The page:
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Eli Buck compares robots from last year’s competition with the ones his team made this year. Sharon Tiger Techs won at the Western Pennsylvania FIRST LEGO League championship tournament in Pittsburgh.

SHARON – The youngest members of the Case Avenue Elementary robotics program are learning what being part of a team means.

“It was hard to try to learn all the programming, but once the team starts to help you out and you all become friends, then it becomes easier,” said fifth-grader Mary Claire Brown, who is a first-year team member.

It is also the first year on the robotics team for Mary Claire’s fellow Orange Team members, fourth-grader Katelyn Powell and fifth-grader Ian Fischer.

“You just learn how to do good,” Katelyn said. “You want to do good for your team.”

The Tiger Techs Orange Team also have learned how it feels to be grand champions. Placing first overall is a first for the Sharon robotics program.

“I was very stressed out and nervous about presenting,” Ian said. “But I knew I wasn’t alone.”

The Orange and Black teams are both advancing to the world stage after their performances at the Western Pennsylvania First Lego League championship tournament held Dec. 7 and 8 at Sewickley Academy in Pittsburgh.

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Ian Fischer explains his project. His team used virtual reality to give astronauts scenes and sights from home.

Team Orange is the first team in the program’s nine-year history to win the First Place Champions Award, advancing them to the World Festival in Detroit in April when they will compete with 107 of the top teams from around the world.

And out of the more than 80 teams that participated in Sewickley, Team Black came in right behind their biggest rivals to capture the Second Place Champions Award and in addition, placed second in robot performance. They will advance to the North American Robotics Tournament held at Legoland in California in May.

Tiger Techs Team Orange also received the Global Innovation Award for a research project solution to space travel. The award allows team members to research and develop their project further with possible advancement to the national level.

The theme for this year’s robotics challenge, “Into Orbit,” centered on space travel and included three components — robotics, research and core values.

Second year Orange Team member, John Stanek, a sixth-grader, described the team’s project.

“It’s a suit that pushes fluids toward your extremities,” John said, explaining that some astronauts have trouble with their eyes because their blood rushes to their heads. “That’s what happens in space.”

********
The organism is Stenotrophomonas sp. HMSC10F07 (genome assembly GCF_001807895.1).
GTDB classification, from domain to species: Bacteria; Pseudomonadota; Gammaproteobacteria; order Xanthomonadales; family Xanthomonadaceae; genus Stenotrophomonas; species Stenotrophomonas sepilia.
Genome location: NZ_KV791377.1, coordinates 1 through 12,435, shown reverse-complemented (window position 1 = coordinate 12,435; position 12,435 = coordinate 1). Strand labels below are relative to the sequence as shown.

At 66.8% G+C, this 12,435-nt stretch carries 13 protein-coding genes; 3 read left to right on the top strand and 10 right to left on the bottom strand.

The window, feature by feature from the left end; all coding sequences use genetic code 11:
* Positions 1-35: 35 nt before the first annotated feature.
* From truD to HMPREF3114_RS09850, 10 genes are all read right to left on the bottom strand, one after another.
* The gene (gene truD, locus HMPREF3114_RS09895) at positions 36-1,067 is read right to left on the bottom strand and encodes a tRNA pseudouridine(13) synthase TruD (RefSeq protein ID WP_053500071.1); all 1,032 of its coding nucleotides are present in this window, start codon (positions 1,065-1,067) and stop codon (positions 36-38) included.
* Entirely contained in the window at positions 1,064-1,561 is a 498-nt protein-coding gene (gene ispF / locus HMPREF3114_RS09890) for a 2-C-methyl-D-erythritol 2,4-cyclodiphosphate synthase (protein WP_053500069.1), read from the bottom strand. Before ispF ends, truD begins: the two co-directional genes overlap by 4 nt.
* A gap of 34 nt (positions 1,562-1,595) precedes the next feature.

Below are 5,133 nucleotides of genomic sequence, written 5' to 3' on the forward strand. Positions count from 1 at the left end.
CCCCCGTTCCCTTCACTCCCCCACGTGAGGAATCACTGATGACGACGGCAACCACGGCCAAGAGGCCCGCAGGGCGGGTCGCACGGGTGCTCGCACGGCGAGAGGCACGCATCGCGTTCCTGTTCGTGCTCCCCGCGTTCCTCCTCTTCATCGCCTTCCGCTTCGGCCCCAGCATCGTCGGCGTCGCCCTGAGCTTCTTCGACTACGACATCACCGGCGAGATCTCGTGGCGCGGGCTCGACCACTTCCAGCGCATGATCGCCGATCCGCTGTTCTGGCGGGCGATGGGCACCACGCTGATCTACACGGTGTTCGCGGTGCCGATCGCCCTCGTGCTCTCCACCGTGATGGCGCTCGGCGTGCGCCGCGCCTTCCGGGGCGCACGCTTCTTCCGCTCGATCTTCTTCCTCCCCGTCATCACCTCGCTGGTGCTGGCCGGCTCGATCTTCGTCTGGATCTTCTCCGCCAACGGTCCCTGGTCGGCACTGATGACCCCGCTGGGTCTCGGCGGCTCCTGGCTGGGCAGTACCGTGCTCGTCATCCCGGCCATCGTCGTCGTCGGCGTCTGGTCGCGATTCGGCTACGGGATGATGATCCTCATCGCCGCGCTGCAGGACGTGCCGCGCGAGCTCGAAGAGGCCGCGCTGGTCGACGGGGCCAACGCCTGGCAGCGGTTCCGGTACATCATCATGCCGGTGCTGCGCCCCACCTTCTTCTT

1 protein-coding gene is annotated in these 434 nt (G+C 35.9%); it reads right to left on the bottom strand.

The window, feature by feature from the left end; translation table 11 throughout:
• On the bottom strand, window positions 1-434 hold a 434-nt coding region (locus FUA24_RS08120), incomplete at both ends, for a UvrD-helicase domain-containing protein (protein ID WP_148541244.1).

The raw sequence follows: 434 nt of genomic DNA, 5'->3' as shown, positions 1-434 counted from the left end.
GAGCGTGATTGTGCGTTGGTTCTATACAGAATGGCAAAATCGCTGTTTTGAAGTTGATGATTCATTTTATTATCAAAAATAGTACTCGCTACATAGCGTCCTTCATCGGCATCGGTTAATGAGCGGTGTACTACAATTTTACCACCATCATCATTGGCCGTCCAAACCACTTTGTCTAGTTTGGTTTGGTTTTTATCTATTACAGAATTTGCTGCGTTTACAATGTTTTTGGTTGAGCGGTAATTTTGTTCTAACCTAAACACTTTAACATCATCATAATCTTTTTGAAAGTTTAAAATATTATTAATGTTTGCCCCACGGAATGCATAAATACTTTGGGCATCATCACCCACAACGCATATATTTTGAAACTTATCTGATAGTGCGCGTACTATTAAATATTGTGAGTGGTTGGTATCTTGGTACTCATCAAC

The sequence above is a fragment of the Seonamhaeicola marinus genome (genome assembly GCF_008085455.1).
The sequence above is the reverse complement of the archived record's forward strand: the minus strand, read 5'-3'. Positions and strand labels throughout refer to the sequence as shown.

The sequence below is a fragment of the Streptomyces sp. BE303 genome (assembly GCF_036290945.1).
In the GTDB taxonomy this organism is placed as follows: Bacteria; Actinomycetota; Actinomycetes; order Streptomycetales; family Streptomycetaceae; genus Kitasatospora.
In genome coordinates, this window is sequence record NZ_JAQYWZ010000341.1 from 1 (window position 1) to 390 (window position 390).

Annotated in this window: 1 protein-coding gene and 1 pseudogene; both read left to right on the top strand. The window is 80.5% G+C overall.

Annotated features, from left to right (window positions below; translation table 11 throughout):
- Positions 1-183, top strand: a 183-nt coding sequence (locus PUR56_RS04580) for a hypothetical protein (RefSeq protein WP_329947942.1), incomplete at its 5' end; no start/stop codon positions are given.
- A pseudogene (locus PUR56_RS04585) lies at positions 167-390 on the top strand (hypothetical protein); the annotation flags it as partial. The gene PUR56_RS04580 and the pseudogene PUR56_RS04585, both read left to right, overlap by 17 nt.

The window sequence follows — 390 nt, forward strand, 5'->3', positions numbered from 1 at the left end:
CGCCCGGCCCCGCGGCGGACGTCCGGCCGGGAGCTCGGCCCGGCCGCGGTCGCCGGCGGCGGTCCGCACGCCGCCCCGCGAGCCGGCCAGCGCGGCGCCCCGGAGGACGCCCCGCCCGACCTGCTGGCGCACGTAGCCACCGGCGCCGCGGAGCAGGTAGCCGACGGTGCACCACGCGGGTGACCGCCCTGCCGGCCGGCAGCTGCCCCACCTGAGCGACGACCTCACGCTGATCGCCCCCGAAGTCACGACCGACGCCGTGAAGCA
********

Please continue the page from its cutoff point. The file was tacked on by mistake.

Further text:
Orange Team Leader Ramsey Brown, who is in the ninth grade at Sharon High, said the project became personal to the team.

“It can cause eye damage,” Ramsey said. “We found that out when we met with (astronaut) Mike Fincke, who had that problem. We Skyped with him and met him in person.”

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Tiger Techs Team Orange and Team Black take a moment to celebrate after a weekend of competing at the Western Pennsylvania First Lego League Championship at Sewickley Academy, Pittsburgh. Pictured are, from left, bottom row, Jack Hynes, John Stanek, Ben Pollock, Gio Rossi, Ian Fischer, Kayden Moroney; middle row, Mary Claire Brown, Keegan Widmyer, Katelyn Powell, Abbey Baron, Warren Hackett, Kaytlen Moroney; back row, Coach Dave Tomko, Ramsey Brown, Gene Metro, Miranda Metro, Eli Buck, Alex Sokol, Coach Kelly Roys, and Coach Darcy Wiesen.

With the goal to improve space travel, Tiger Techs traveled to NASA’s Jet Propulsion Laboratory in May, NASA’s Glenn Research Center in July and NASA’s Goddard Space Flight Center in September to learn more.

In addition, the students spoke to several experts in the space field in addition to Fincke.

Both teams relied on several local experts such as Open Arc Virtual Reality; several doctors; Marie McBride, a doctoral student at Purdue and former NASA intern; and Bob Sovesky of K & L Gates of Pittsburgh.

The Black Team’s project was about connecting astronauts to scenes and smells from home through virtual reality.

“We found the idea when we went to the Glenn Research Center,” said Eli Buck, a ninth-grader. “Once we know the topic for the year, we take trips and we start brainstorming. It takes a little bit to come up with the idea, but once we do, it gets the ball rolling.”

The Tiger Techs were also judged according to how they displayed the FLL Core Values, which focus on teamwork, gracious professionalism and “coopertition,” the ability to cooperate and compete in a professional manner.

“The Tiger Techs have demonstrated their passion for robotics through participating in 15 outreach events that impacted over 2,500 individuals with robots,” program director Dave Tomko said. “The Techs have actively helped more than 30 teams from around the world.”

The robotics teams, made up of fourth- through ninth-graders, are part of the FIRST Lego League organization. FIRST stands for “For Inspiration and Recognition of Science and Technology.” They are under the leadership of Tomko, Kelly Roys and Darcy Wiesen. The teams are funded by community sponsors from the Shenango Valley and the Sharon City School District.

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